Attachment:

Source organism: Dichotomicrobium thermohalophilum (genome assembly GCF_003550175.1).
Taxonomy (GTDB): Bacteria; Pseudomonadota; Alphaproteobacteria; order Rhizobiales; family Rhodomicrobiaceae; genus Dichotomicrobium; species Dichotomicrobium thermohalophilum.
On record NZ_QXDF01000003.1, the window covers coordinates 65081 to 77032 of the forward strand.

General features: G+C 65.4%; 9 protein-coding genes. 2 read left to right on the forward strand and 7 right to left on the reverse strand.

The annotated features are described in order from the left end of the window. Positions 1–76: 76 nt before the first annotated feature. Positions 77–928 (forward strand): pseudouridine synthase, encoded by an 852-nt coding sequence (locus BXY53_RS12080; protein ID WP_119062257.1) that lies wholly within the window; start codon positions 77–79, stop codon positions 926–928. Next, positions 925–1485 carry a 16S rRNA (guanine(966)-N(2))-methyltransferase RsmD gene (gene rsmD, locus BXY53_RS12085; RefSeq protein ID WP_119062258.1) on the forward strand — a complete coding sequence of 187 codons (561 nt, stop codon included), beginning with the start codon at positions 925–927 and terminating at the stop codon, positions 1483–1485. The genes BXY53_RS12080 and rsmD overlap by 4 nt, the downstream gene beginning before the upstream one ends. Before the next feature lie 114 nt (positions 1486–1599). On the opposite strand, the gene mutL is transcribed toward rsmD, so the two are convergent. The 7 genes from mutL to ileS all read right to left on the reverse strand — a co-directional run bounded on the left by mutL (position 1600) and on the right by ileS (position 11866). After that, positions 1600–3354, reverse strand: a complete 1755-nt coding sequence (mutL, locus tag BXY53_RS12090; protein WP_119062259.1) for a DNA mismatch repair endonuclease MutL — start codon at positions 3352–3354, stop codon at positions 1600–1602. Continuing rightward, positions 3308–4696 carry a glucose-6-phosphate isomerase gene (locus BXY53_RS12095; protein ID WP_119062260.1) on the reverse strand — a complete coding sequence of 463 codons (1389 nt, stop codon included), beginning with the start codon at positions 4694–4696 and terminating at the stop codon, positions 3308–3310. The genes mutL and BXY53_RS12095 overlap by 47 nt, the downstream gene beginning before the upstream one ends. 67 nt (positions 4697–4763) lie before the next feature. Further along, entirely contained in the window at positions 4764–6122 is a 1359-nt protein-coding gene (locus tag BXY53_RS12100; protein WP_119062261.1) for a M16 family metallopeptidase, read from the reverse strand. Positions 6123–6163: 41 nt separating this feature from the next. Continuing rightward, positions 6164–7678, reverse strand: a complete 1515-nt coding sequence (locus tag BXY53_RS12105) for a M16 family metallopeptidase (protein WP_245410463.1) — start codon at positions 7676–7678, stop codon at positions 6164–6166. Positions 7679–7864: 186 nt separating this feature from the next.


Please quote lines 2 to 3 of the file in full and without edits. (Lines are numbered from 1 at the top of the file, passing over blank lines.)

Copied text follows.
Taxonomy (GTDB): Bacteria; Pseudomonadota; Alphaproteobacteria; order Rhizobiales; family Rhodomicrobiaceae; genus Dichotomicrobium; species Dichotomicrobium thermohalophilum.
On record NZ_QXDF01000003.1, the window covers coordinates 65081 to 77032 of the forward strand.